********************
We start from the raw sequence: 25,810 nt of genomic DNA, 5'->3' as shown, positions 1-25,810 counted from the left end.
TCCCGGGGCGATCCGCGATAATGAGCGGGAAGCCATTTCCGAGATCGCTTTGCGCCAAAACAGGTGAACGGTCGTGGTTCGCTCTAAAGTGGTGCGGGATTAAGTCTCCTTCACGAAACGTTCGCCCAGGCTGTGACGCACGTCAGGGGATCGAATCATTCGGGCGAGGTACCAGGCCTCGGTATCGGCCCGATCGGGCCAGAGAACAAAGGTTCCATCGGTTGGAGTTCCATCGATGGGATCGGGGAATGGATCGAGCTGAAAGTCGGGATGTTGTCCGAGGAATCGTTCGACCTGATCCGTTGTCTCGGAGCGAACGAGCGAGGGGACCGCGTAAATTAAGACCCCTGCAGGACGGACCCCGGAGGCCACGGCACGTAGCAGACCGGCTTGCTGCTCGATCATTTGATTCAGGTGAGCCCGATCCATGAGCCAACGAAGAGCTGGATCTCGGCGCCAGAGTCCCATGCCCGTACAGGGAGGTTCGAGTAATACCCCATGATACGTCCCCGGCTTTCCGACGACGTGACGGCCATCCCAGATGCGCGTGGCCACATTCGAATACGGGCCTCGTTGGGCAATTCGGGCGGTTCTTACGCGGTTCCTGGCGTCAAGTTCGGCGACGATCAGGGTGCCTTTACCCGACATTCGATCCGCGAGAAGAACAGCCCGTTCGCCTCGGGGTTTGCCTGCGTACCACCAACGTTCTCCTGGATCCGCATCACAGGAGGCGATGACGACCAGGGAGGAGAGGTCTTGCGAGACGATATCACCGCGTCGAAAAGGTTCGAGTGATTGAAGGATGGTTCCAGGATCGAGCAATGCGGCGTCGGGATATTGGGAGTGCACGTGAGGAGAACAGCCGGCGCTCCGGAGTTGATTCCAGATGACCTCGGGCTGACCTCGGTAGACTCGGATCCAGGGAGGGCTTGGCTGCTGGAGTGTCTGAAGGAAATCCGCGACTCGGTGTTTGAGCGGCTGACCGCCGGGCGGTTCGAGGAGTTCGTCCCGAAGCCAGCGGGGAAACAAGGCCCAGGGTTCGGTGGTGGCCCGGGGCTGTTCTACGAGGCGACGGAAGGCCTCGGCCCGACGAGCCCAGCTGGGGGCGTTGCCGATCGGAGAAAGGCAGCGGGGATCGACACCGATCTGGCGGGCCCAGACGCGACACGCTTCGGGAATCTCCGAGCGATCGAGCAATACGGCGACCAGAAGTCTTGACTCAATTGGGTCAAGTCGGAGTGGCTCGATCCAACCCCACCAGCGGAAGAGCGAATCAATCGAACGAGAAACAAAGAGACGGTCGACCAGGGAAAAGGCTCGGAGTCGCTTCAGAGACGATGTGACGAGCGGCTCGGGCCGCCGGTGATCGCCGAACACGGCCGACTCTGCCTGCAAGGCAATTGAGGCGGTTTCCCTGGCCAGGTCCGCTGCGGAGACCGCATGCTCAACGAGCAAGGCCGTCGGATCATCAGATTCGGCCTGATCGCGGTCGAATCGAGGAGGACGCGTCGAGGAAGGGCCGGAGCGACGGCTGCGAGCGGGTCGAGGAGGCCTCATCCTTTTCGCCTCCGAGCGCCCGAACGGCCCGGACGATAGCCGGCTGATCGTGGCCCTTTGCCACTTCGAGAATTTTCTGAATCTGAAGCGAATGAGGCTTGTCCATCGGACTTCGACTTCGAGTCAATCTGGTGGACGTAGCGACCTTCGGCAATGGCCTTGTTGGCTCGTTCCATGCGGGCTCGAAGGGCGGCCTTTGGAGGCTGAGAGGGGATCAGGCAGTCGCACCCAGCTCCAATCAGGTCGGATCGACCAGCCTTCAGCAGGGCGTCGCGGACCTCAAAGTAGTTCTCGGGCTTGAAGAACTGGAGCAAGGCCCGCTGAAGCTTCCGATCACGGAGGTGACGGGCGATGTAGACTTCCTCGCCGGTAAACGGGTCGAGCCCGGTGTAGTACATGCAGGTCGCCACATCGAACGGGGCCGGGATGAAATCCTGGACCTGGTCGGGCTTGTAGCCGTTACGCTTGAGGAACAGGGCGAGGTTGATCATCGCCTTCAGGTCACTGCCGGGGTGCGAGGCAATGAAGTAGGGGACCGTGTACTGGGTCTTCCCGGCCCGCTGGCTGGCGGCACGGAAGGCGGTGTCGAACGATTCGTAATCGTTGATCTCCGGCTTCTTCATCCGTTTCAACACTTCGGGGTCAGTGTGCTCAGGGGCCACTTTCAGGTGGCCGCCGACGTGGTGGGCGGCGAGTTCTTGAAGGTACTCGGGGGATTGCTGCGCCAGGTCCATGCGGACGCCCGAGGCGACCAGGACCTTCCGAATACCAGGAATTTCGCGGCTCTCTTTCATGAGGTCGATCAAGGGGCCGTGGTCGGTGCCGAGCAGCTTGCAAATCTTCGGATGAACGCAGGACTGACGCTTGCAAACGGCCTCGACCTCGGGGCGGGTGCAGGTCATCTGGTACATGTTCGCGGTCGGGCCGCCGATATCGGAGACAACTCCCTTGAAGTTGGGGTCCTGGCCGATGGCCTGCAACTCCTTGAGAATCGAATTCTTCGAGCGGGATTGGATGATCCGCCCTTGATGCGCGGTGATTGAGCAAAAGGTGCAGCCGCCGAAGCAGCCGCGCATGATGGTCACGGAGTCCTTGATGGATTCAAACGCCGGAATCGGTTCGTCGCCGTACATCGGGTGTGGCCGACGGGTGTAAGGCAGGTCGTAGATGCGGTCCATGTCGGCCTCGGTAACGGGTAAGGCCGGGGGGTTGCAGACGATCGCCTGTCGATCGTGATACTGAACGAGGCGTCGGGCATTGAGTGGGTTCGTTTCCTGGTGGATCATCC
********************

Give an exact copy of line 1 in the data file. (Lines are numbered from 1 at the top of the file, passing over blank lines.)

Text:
We start from the raw sequence: 25,810 nt of genomic DNA, 5'->3' as shown, positions 1-25,810 counted from the left end.